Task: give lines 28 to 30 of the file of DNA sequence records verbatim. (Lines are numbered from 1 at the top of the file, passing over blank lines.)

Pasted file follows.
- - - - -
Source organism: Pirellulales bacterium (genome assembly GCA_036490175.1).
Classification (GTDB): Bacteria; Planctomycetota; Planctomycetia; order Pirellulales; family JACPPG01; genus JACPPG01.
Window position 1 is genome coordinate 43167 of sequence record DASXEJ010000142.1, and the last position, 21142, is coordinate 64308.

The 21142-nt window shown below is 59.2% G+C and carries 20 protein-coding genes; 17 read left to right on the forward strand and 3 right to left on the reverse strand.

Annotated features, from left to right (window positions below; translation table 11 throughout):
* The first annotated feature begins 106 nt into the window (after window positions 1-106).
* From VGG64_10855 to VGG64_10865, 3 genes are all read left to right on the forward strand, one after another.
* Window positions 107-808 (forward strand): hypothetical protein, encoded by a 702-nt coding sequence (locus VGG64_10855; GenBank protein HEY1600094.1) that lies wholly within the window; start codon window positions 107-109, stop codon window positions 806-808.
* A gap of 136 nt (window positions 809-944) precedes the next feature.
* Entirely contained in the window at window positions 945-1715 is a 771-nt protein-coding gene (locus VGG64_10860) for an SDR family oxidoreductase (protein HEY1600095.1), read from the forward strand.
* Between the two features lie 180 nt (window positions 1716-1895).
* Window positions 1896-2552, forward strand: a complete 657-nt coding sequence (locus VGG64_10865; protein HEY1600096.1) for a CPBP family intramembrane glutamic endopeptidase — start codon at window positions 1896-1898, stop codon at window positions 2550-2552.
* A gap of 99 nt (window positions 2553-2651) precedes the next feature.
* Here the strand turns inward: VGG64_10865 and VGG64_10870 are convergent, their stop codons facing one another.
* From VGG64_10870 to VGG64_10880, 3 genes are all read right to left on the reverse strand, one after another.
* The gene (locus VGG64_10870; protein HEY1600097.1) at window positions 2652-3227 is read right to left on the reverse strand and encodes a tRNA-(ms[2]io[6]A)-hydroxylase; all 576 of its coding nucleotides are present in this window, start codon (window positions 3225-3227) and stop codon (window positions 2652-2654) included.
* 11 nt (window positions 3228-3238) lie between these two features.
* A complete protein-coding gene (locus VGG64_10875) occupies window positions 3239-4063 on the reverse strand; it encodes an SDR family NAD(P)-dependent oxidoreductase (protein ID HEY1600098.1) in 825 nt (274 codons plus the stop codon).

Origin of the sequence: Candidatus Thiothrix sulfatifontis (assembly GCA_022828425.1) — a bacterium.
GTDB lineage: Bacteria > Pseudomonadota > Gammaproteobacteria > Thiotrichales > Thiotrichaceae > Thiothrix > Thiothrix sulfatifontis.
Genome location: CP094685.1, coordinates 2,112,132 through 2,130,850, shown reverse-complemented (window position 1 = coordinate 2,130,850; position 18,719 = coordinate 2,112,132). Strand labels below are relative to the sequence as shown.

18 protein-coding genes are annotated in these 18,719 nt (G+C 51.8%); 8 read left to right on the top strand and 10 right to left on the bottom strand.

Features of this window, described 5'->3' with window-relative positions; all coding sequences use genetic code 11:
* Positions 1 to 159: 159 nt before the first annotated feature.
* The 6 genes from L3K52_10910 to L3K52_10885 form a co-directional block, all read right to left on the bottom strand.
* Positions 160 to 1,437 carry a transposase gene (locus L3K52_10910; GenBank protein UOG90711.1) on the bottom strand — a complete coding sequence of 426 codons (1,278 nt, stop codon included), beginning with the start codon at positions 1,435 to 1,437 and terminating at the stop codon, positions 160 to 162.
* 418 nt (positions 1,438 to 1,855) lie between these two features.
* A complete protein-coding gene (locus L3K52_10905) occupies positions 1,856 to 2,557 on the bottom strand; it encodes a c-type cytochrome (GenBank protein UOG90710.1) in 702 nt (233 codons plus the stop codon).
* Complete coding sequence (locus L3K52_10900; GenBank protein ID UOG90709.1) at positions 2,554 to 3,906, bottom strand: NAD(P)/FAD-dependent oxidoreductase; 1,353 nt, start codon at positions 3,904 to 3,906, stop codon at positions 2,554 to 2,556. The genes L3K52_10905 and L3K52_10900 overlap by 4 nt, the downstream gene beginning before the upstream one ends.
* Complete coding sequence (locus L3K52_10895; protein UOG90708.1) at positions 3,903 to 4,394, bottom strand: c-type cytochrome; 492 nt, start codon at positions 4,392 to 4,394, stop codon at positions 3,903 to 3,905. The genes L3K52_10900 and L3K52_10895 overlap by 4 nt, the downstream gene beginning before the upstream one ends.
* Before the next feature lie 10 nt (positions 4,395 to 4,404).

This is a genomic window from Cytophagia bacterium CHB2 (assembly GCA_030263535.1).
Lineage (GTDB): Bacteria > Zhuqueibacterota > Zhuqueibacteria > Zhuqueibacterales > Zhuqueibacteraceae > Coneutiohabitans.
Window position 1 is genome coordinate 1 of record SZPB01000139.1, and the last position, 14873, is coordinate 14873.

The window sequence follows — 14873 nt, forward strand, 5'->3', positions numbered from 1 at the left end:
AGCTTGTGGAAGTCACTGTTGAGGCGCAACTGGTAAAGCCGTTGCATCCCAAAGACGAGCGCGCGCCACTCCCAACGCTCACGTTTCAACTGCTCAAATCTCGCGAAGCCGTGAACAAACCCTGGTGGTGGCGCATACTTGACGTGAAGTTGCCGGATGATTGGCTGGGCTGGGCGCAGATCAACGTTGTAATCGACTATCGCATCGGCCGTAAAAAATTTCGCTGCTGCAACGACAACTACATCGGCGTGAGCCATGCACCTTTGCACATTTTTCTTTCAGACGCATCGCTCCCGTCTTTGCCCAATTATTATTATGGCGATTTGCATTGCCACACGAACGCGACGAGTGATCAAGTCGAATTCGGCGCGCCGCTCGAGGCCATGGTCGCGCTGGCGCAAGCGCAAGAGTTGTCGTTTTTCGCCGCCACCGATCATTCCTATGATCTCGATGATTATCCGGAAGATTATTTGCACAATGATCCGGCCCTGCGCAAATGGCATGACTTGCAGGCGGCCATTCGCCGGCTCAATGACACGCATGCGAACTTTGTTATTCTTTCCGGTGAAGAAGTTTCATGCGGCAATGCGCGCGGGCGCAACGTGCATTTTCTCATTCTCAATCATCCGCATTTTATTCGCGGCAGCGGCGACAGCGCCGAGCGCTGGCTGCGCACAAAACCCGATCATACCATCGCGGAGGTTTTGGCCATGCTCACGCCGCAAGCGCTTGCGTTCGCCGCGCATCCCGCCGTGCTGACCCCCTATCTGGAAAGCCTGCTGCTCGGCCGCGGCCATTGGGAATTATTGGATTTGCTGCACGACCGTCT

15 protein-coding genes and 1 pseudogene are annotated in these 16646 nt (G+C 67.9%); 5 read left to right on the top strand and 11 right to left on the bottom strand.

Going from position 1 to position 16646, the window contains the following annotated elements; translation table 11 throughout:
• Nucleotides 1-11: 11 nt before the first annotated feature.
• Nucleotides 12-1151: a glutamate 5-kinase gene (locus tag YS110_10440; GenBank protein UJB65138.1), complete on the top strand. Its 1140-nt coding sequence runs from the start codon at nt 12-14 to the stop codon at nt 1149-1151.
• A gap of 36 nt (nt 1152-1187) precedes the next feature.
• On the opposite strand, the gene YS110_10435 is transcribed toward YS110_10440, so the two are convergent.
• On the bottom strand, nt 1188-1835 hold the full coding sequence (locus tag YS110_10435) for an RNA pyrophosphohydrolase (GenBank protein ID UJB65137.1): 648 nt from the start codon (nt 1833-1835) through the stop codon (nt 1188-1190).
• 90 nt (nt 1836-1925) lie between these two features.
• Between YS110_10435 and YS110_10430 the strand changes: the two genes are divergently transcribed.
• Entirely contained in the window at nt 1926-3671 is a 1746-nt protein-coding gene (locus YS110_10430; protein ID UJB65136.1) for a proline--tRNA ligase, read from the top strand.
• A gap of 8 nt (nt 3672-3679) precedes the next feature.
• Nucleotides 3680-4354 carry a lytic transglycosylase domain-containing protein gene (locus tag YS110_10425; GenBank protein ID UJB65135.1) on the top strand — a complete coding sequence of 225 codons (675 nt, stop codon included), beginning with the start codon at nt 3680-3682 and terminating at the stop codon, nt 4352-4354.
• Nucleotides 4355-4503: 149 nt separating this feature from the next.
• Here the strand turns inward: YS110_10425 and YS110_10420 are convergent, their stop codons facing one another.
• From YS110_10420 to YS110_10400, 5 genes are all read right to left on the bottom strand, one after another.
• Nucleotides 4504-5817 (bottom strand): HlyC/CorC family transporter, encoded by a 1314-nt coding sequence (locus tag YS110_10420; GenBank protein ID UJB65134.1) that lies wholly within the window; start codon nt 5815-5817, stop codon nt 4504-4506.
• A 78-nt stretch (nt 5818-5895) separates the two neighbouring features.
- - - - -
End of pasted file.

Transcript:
* A complete protein-coding gene (locus L3K52_10905) occupies positions 1,856 to 2,557 on the bottom strand; it encodes a c-type cytochrome (GenBank protein UOG90710.1) in 702 nt (233 codons plus the stop codon).
* Complete coding sequence (locus L3K52_10900; GenBank protein ID UOG90709.1) at positions 2,554 to 3,906, bottom strand: NAD(P)/FAD-dependent oxidoreductase; 1,353 nt, start codon at positions 3,904 to 3,906, stop codon at positions 2,554 to 2,556. The genes L3K52_10905 and L3K52_10900 overlap by 4 nt, the downstream gene beginning before the upstream one ends.
* Complete coding sequence (locus L3K52_10895; protein UOG90708.1) at positions 3,903 to 4,394, bottom strand: c-type cytochrome; 492 nt, start codon at positions 4,392 to 4,394, stop codon at positions 3,903 to 3,905. The genes L3K52_10900 and L3K52_10895 overlap by 4 nt, the downstream gene beginning before the upstream one ends.